The Spanish lemon and grapefruit have the lowest water footprints in the fruit sector.
The water footprint of lemons produced in Spain has decreased by 39% over the last 30 years while the reduction in the case of grapefruit has been 36.9% as indicated in the reports ‘Water footprint of lemons in Spain’ and ‘Water footprint of grapefruits in Spain’ prepared by AILIMPO.
The Spanish lemon and grapefruits have managed to reduce their water footprints to 271 m 3 /tonne and 203 m 3 /tonne respectively, positioning them as the fruits with the lowest water footprint among all those grown in the country, according to the reports carried out by the Interprofessional Association Lemon and Grapefruit (AILIMPO).
“Lemon and grapefruit cultivation are an example in the optimal use and management of water”, they point out from AILIMPO. This is due to the fact that the steps taken in irrigation and fertilization have managed to increase farm productivity, obtaining greater production per amount of water used.
What is the water footprint?
The water footprint is an indicator of the use of fresh water to obtain a product or service, which considers both direct and indirect consumption throughout the entire supply chain. For this, three factors are taken into account: the blue water footprint, which is the water extracted from surface or underground sources; the green footprint, derived from the rain assimilated by the crops themselves; and, finally, the gray water footprint, which corresponds to the water used to avoid altering the blue water.
Pioneers in calculating the water footprint
“The calculation of the water footprint is part of AILIMPO’s sustainability policy in the environmental field, whose purpose is to align with points 6 and 12 of the Sustainable Development Goals (SDG) of the United Nations (UN), which they refer to guaranteeing the availability and sustainable management of water and sanitation for all people, as well as professing responsible consumption”, explains AILIMPO.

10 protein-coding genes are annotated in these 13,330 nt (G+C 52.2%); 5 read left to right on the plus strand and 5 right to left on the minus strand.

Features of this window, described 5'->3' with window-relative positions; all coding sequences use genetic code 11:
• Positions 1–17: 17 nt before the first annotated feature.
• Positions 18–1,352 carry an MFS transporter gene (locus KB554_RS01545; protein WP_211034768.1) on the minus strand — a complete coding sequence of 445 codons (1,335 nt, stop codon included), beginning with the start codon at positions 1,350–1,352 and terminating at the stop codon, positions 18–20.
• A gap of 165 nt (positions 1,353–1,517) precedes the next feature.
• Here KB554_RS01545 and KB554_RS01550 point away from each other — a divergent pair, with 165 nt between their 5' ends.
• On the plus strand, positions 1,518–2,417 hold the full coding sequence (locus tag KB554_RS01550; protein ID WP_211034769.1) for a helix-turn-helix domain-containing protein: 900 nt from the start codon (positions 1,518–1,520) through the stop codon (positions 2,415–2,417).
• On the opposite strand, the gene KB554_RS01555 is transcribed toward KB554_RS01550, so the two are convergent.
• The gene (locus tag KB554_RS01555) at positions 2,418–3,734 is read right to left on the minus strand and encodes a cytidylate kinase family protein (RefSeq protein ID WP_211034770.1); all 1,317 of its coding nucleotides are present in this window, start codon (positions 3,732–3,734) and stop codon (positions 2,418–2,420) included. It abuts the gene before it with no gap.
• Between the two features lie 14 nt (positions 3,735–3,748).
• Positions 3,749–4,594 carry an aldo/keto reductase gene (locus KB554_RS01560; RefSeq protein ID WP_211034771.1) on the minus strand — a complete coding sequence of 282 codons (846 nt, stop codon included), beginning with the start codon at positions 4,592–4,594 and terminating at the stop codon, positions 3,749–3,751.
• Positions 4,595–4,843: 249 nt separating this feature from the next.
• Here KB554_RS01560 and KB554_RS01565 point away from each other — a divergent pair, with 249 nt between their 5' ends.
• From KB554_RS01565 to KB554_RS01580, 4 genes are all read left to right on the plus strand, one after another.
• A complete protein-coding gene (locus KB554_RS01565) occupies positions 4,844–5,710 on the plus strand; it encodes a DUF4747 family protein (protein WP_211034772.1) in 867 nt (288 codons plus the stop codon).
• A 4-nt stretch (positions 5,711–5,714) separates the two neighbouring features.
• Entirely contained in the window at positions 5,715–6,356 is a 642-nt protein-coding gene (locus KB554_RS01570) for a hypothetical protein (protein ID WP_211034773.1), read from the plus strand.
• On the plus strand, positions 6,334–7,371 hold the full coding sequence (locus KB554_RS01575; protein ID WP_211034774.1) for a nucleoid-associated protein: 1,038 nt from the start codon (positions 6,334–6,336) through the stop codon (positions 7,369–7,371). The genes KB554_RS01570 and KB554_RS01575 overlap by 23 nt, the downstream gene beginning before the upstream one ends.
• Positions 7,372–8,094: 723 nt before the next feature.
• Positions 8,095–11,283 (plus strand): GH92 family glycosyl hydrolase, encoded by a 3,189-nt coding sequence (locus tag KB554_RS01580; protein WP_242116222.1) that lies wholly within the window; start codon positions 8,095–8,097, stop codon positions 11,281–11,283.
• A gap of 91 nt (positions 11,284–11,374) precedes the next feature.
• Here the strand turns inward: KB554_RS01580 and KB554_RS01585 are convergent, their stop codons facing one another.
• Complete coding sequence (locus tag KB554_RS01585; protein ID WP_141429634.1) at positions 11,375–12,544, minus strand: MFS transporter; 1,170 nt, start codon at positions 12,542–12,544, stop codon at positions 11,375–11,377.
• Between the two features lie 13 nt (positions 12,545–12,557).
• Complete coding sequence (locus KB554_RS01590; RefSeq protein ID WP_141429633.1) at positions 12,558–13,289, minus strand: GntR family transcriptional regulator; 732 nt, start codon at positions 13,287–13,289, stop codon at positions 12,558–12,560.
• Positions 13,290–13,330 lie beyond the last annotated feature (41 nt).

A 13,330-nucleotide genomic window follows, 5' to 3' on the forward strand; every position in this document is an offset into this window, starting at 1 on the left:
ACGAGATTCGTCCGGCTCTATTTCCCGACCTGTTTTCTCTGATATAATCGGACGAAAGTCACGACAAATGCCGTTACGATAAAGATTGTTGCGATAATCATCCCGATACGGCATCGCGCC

This innovative work carried out from the interprofessional has followed the methodology established by Water Footprint Network (WFN), which is the world reference organization, offering information on the water footprints of lemons and grapefruits produced in Spain by province. In addition, the data obtained has been compared to see its evolution in the last 30 years and contrast the footprints of the lemon and grapefruit with respect to other fruits.
Thus, the report quantifies the water footprint of the lemon produced in Spain at around 271 m 3 /tonne, with the blue HH being 155 m 3 /t, the green 56 m 3 /t and the gray 60 m 3 /t.
In the case of the water footprint of the grapefruit at around 203 m3/tonne, with the blue HH being 79 m 3 /t, the green 54 m 3 /t and the gray 70 m 3 /t.
The keys: good use of water and increased productivity
Lemon and grapefruit cultivation are a model in the optimal use and management of irrigation water thanks to the investments made in storage and distribution infrastructures. In this way, 84% of the cultivated area uses localized irrigation systems, making more efficient use of water and nutritional resources of plants. This situation has managed to increase productivity, also causing the water footprint of Spanish lemons to be currently 173 m 3 /t lower than in 1990 (39% less) and the water footprint of Spanish grapefruits has been reduced 119 m3/t (36,9% less).
However, and despite the positive data contained in the reports, Spanish lemon and grapefruit producers continue to work to further reduce their water footprint , increasing investments in precision agriculture technologies to maximize productivity and minimize the use of water with techniques such as monitoring the water in the soil, placing mulch plastic on crop lines, covering irrigation ponds, or reducing the use of inputs, among others.